Gospel Jn 12:20-33

Unless a wheat grain falls on the ground and dies

To those who are acquainted with the sayings of Jesus, the imagery used in today’s Gospel reading is a familiar one, yet often this familiarity can blind us to the astonishing nature of the person of Jesus and the words which he speaks.

Here we witness one of the great paradoxes of the Christian faith. It is death that leads to life. How can this be?

In the life of the Church, the Christian is given to him or herself anew. Through baptism, the ‘old man’, as St Paul says dies, and the ‘new man’ is born. We remain ourselves, but in a sense become something much more – we become more ourselves than we were.

There is something deeply troubling in this, as it requires that I give over all that myself have been given. This is the ongoing struggle that characterises Christian existence, but it is also the ongoing joy – to know that I have been made anew, that I can, with the help of the Lord, begin again.

What Christ exemplifies in his death on the cross he in turn asks of us: that we not hold back in our giving – even to the point of death. The teaching of the Fathers of the Second Vatican Council taught as much when they said that man is the only creature on earth which God willed for itself, and that he cannot find himself except through a sincere gift of self. [GS, 24]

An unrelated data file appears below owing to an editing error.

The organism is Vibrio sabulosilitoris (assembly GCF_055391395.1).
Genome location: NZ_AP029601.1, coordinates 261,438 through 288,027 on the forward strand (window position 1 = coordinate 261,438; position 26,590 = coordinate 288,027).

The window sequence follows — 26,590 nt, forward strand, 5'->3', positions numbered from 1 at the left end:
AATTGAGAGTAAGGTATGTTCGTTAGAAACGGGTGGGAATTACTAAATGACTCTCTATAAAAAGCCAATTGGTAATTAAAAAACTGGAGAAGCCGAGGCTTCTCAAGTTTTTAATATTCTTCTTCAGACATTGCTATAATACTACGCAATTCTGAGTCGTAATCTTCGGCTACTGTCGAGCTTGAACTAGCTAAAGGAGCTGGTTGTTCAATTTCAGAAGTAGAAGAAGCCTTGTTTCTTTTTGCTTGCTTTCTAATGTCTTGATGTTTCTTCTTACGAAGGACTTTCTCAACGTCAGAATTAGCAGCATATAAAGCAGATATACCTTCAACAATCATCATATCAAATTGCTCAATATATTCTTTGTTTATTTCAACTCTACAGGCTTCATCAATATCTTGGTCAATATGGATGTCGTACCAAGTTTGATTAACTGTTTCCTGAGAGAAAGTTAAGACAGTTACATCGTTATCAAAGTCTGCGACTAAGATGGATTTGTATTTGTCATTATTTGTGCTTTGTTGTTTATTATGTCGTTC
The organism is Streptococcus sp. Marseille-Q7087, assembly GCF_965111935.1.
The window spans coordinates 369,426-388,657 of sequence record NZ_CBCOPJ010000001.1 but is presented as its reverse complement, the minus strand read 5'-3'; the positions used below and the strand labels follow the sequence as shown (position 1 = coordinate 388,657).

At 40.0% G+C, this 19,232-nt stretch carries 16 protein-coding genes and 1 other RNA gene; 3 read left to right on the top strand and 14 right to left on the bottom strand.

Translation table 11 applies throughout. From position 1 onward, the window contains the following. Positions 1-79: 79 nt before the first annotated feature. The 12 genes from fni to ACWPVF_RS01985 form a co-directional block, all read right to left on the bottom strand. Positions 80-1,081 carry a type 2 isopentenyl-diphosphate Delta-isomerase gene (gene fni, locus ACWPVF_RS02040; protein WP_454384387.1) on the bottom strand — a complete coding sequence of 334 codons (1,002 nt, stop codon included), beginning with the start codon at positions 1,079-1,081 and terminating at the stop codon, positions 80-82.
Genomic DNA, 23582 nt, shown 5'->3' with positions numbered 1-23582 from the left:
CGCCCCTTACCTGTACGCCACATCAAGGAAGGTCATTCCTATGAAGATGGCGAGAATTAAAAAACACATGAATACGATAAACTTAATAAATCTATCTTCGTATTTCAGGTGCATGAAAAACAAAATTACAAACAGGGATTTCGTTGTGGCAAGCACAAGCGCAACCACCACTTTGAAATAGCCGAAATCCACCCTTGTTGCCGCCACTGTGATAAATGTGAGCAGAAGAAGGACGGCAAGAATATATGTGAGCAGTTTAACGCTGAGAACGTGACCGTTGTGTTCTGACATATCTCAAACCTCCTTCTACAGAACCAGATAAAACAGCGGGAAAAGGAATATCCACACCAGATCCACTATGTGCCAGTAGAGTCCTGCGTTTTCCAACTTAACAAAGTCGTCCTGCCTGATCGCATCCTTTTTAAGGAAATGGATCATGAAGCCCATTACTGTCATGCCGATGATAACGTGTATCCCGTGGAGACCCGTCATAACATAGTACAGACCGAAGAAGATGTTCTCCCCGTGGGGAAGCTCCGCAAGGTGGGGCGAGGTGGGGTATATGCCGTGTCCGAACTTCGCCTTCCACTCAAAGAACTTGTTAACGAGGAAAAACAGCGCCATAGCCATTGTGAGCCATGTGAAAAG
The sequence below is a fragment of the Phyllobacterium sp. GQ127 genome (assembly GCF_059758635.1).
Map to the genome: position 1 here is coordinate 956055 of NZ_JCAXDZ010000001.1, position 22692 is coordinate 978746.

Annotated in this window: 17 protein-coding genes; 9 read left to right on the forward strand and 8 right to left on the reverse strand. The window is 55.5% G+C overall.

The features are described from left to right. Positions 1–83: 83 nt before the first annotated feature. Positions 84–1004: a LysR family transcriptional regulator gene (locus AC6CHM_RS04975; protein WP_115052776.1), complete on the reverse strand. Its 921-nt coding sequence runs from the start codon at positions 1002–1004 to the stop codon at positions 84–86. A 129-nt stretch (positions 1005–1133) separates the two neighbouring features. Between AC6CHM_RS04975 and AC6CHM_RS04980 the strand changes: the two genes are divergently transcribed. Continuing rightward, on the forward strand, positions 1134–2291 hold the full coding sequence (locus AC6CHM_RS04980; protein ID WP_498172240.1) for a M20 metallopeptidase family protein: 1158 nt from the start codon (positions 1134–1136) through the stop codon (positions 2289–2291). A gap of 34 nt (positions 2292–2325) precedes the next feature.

This Lenten season is an opportunity to practice this dying to self. To give over perhaps little luxuries or preferences, or perhaps big ones. To die to the ‘old man’ within, and receive the gift of new life offered to us.If we die with him we will experience his resurrection. [2Tim 2:11]

‘This is the most fascinating element of the Christian announcement.’

Point to Ponder

‘In the life of the Church, Being, God, the Word made flesh, Christ communicates to man the gift of a more profound participation in the origin of everything. In this way, man remains man but becomes something more. Man within the Church, is offered a “supernatural” participation in Being. This is the most fascinating element of the Christian announcement.’

– Luigi Giussani, ‘Why the Church?’, p. 180